Monday, December 19, 2011

...from Santa Claus

Every year, on December 25th the world celebrates Christmas. And on that special night many traditions involve the story of a jolly, plump man dressed in red bringing gifts to every home.

So tonight with your children
When you read by their bed
Don’t read them a carol
Read them this blog instead.





The Ten Things I Learned from Santa Claus

1. Have a list and check it twice
It’s well-known that Santa Claus has a list of people he’ll visit that magical night. American tradition, expressed through classic songs, claims that he checks it “twice to find out who is naughty or nice” If you thought your job was overwhelming, image bringing gifts to more than 7 billion people in one night. Stay organized by writing down a list of things to do and check them off as you complete them.  

2. Work hard when needed
In the weeks leading to Christmas, Santa spends an enormous amount of hours getting ready for the special delivery. It seems everywhere I go Santa Claus is there. From my nearest mall to the Holiday Parade on TV, he’ll even drop in to parties I’m at. During November and December, the man also known as Saint Nicholas is working his hardest to deliver on time that holiday joy. Spend the extra hours when needed to get your job done, but make sure that, like Santa, you also take that offseason break.  

3. Listen to others
For years we’ve read business lessons on listening to others, but no one exemplifies this skill as gracefully as Old Saint Nick. In every store and every mall Santa is there listening to millions of kids share their wish list, more importantly, without interrupting and with a smile. And if that weren’t enough, he sits through millions of letters and “listens” to what people say. At work, make a conscious effort to hear others - like the popular Christmas song “sleigh bells ring, are you listening? 

4. Don’t procrastinate
If I had to critique a man that brings so much joy to so many kids in the world, it would be his time-management skills. Why leave it all for the last minute? Isn’t there an easier way than the 24hr global sprint? But then again, I understand - if we paced out Christmas throughout the year, we wouldn’t have that enchanted morning opening gifts next to the evergreen tree. We should be able to pace ourselves better and not leave everything for the last minute.  

5. Staff appropriately
The secret behind Santa is his workshop and all the wonderful elves that work there to make the toys you and I get every year. Without them, there wouldn’t be much to gift every December 25th. And let’s not forget his nine flying reindeer; including the gifted one who leads the way each foggy night - without them, he’d be lost, literally. So much of your success will depend on the team around you, or the one you put together. Make every effort to staff and hire appropriately so that each job is filled with the best candidate.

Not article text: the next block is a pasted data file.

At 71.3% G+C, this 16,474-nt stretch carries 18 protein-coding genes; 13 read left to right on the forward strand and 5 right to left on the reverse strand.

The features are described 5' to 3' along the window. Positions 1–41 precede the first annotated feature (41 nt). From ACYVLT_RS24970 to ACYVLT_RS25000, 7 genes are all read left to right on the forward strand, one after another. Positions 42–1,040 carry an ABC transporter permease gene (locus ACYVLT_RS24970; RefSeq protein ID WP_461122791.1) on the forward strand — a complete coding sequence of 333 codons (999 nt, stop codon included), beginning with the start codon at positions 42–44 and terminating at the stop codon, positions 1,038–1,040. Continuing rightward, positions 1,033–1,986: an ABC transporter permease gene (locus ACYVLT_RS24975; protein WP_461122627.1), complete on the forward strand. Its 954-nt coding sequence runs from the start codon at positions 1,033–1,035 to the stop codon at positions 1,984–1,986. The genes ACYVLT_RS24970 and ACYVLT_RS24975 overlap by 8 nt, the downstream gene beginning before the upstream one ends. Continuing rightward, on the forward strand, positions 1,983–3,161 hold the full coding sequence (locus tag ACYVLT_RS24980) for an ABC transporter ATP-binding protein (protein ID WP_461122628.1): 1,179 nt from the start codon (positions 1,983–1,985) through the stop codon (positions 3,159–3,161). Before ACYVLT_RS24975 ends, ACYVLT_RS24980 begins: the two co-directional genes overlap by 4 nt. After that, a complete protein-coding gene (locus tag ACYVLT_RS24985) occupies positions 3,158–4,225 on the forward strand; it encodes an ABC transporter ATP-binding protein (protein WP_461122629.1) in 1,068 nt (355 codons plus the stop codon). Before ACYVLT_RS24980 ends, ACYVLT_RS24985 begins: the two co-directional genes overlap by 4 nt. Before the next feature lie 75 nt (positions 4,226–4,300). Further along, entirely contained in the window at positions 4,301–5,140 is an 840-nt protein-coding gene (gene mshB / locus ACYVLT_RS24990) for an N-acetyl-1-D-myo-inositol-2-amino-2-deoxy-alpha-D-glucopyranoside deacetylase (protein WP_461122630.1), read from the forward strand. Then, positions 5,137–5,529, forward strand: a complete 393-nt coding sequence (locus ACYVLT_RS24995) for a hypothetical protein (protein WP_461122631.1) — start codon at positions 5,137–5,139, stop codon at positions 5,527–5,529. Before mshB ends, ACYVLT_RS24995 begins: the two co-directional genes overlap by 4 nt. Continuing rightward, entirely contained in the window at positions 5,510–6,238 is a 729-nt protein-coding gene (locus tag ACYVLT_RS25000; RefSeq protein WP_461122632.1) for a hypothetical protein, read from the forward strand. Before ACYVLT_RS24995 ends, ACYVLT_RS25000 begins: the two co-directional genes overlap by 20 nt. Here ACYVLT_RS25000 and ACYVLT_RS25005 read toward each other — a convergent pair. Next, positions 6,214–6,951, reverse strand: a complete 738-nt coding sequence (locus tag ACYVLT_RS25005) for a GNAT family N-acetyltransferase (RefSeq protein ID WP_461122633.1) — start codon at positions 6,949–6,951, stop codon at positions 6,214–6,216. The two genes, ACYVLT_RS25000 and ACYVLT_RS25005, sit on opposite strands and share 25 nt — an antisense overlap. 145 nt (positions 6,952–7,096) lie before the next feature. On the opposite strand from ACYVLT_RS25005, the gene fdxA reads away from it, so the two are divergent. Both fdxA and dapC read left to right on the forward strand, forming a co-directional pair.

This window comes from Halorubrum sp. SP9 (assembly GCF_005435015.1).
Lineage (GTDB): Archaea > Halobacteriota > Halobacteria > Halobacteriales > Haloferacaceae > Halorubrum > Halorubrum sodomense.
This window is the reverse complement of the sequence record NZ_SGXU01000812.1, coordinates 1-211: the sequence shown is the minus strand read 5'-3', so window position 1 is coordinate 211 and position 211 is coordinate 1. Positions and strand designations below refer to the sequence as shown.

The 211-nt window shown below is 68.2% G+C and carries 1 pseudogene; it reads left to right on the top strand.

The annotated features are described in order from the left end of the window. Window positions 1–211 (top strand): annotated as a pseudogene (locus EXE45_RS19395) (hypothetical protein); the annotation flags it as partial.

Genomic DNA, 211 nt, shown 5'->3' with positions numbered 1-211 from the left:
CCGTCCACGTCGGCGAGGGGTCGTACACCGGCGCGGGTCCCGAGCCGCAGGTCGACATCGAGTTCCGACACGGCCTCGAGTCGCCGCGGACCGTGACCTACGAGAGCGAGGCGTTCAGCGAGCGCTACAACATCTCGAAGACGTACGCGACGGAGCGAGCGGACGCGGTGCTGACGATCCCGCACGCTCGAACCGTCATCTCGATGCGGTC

6. Providing constructive feedback
Older traditions tell a story of Santa Claus leaving behind a lump of coal in kids’ stockings if they hadn’t been nice all year around – but I can’t say I’ve witnessed it myself. It’s an interesting spin on providing feedback. It would only get better if it came with a list of what we did wrong and how to improve it. Not that I endorse leaving coal to employees and co-workers, but I do encourage you to provide constructive feedback when somebody hasn’t been nice.

7. Give
The history of Saint Nicolas dates back as far as Greek tradition, modernized later by the Dutch as Sinterklass, caricaturized by the American cartoonist Thomas Nast, and more recently marketed by just about everyone, including Coca Cola. But throughout the years, the cultures and traditions remain the same: he represents the spirit of giving. Make sure, every season, you give to those less fortunate.

8. Be jolly
References to a jolly Saint Nicolas began in a satirical fiction called Knickerbockers’ History of New York written in 1809. In 1823, the now famous poem “The Night before Christmas” describes him a little better “He was a chubby, and plump, a right jolly old elf…” This image is what brings so much joy to so many around the world. By following Santa’s jovial and cheerful good-humor you too could have a positive impact on your corporate world.

9. Provide a status on where you are
Not even Santa Claus can escape technology these days. I wonder if he’ll “check in” on his Facebook mobile app this year. In the meantime, you can track him on numerous sites including the North America Air Defense Command (NORAD) As you progress with your work, you might want to check in with your boss, your peers, your direct reports on where you are at. Providing that checkpoint lets everyone know, like with Santa, when the job will get done.

10. Keep traditions alive.
It’s interesting to read how each country celebrates the arrival of Saint Nicholas differently. From the British and Americans (and more) welcoming him to their homes on Christmas Eve, to Hungary, Slovenia (and more) receiving him on December 6th. Some leave cookies, others pies, porridge, and pudding or milk. Despite the differences in customs, all share the century long effort to keep their traditions alive. At your work, it’s your responsibility to keep your corporate culture alive from your prior generation to the one who’s following you.

Santa Claus has given us comfort and joy for many years. His historical good deeds and his recent magical ways make him a role model in generosity, kindness, and simply put humanity.

And although his seasonal marketing might distract us from the true celebration that occurs in Christmas, he still reminds us of a universal religious message “be good and you will get rewarded”

Happy Holidays to all.

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